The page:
In 2016, she transitioned to program manager for the Spinal Cord Injury Program within the Neuro-Rehabilitation Center. This involved working with physicians to develop the system of care for patients hospitalized with spinal cord injuries.

My hope for our department is that we have Dr. Michael Lawton-level of excellence outside of the surgical suite, so that we continue that level of excellence and commitment to our patients, but it’s in the recognition of what they may be dealing with on the day-to-day basis.

Tammy Abbott-Thiel, Manager, Barrow Patient Navigation and Outreach

Tammy also assisted with coordinating and providing social work services for the Spinal Cord Injury Wellness Clinic, an outpatient clinic where patients can receive assessments and recommendations from multiple specialists in a single visit.

Additionally, Tammy monitored performance outcome indicators and led program improvement. She is proud to have strengthened relationships between the Institute and community partners—namely the Arizona Spinal Cord Injury Association and the Paralyzed Veterans of America. She also helped to implement cognitive evaluations by speech therapists for all traumatic spinal cord injury patients admitted to the hospital.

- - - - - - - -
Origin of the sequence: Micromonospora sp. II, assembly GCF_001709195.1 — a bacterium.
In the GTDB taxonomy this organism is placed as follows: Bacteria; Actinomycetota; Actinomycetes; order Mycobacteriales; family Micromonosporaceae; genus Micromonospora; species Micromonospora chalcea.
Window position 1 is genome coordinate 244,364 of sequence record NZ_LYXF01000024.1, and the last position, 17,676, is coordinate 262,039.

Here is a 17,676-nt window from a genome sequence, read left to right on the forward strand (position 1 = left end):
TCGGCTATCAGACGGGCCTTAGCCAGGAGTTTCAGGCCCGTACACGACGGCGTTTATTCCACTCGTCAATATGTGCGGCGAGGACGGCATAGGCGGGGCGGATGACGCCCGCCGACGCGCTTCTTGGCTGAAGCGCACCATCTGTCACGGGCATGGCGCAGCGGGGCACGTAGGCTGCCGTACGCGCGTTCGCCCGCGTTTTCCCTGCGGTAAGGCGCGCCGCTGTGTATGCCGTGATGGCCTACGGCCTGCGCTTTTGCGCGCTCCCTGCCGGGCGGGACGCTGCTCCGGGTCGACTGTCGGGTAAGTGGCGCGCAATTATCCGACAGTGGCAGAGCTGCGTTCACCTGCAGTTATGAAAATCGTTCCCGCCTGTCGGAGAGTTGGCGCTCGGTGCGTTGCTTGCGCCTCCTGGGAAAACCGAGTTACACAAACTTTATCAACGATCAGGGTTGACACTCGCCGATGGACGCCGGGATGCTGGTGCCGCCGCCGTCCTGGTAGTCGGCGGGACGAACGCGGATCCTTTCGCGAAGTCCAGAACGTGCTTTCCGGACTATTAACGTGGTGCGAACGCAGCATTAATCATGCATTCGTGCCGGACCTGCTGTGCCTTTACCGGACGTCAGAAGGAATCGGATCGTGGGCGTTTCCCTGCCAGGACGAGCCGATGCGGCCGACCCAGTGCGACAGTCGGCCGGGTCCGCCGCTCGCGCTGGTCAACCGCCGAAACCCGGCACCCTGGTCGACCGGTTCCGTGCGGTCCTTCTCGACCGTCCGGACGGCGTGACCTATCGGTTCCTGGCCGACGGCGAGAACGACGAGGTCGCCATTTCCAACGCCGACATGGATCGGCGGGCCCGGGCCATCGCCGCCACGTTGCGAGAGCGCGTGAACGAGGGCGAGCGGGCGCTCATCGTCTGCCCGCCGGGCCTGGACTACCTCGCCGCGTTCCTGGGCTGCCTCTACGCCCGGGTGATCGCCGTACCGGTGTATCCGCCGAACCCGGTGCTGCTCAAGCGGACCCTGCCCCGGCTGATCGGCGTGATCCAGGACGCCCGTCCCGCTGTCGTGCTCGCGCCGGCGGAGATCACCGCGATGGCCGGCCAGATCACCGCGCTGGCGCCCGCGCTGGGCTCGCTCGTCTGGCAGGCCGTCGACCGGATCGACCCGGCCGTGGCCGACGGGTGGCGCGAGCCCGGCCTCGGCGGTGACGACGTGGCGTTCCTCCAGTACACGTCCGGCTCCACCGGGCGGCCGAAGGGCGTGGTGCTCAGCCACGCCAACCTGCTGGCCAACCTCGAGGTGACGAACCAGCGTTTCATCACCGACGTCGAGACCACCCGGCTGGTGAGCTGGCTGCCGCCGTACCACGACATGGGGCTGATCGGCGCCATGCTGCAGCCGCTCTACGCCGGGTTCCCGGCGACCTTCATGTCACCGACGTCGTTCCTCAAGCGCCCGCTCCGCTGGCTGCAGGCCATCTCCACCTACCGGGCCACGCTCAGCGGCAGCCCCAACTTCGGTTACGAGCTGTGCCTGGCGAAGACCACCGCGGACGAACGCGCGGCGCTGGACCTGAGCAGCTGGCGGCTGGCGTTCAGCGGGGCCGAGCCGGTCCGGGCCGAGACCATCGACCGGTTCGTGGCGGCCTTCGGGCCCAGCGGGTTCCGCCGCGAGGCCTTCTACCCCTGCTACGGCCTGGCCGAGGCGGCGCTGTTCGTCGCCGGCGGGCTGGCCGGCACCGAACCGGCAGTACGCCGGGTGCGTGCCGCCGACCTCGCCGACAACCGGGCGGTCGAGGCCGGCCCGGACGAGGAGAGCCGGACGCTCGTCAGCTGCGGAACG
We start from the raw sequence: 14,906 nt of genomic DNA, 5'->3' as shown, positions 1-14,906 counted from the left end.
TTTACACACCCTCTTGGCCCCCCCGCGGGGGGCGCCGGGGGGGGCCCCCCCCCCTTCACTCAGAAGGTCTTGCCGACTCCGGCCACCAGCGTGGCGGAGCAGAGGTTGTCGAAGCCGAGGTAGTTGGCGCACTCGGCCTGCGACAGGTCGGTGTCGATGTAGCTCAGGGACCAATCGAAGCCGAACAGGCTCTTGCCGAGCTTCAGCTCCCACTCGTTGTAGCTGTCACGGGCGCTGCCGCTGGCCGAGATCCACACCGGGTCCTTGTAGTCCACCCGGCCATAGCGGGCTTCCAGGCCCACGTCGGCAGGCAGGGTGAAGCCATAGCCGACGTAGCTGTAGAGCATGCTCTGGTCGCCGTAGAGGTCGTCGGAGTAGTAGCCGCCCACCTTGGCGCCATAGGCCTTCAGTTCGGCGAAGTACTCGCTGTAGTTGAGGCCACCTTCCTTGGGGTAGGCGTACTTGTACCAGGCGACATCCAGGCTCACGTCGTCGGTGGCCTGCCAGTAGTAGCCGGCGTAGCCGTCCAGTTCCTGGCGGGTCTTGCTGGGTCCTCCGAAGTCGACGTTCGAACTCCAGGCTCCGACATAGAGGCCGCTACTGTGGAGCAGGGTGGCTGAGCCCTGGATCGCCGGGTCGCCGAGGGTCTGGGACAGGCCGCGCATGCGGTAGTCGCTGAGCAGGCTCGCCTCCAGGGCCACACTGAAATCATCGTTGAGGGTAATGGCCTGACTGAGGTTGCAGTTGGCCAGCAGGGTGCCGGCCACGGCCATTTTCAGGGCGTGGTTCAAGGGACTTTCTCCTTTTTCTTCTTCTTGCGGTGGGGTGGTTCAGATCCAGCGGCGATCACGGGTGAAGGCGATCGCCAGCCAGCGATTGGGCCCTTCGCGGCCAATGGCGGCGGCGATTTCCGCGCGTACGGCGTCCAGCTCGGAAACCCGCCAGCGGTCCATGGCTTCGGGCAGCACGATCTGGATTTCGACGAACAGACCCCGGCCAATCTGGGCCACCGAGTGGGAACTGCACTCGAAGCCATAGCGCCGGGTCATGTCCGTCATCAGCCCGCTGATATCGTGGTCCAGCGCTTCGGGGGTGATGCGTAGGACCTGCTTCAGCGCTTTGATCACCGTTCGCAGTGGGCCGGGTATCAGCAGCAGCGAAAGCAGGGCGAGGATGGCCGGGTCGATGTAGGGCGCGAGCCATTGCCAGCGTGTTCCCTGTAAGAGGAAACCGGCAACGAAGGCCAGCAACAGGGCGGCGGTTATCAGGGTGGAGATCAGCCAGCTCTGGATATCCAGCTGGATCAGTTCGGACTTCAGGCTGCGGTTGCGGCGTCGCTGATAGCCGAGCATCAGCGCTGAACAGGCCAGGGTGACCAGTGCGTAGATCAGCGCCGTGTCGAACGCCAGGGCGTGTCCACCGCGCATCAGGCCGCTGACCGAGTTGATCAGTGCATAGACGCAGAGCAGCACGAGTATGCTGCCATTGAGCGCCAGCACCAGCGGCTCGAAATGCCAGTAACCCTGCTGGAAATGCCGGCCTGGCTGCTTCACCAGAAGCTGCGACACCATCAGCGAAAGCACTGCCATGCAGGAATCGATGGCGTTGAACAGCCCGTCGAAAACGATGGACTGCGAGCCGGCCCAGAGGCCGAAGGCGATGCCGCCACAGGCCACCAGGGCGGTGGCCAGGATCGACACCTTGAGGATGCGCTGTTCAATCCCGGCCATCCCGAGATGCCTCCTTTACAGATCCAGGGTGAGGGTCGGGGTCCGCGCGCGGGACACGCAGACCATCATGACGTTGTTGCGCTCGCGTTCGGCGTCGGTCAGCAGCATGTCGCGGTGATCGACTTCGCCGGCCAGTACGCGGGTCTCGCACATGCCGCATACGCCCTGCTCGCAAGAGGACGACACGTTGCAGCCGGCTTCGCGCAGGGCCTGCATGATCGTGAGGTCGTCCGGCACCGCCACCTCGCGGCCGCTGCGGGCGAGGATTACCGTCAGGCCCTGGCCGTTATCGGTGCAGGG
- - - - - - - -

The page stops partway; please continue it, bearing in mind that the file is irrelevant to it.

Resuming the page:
“If they’ve had a traumatic hit hard enough to cause an injury to the spinal cord, there is likely also potential for brain involvement,” she said. “The Spinal Cord Injury Association anecdotally reported that they often have individuals, down the line, talk about cognitive impairment that they are living with that was never caught.”

In 2018, Tammy assumed the role of supervisor for the inpatient therapy team but continued to share coordination responsibilities for the Spinal Cord Injury Program.

One of the aspects of working in neuro-rehabilitation that Tammy enjoyed the most was the team dynamic. She also found it rewarding to walk alongside patients and families during difficult times in their lives.

“To be able to offer them things that might provide a spark of hope, to normalize what they’re going through, to provide them with resources and skills that might help them better come out of it OK—I think that’s just amazing,” she said. “There’s nothing better than having that person come back to the unit six months or a year later, and they’re doing well and thriving.”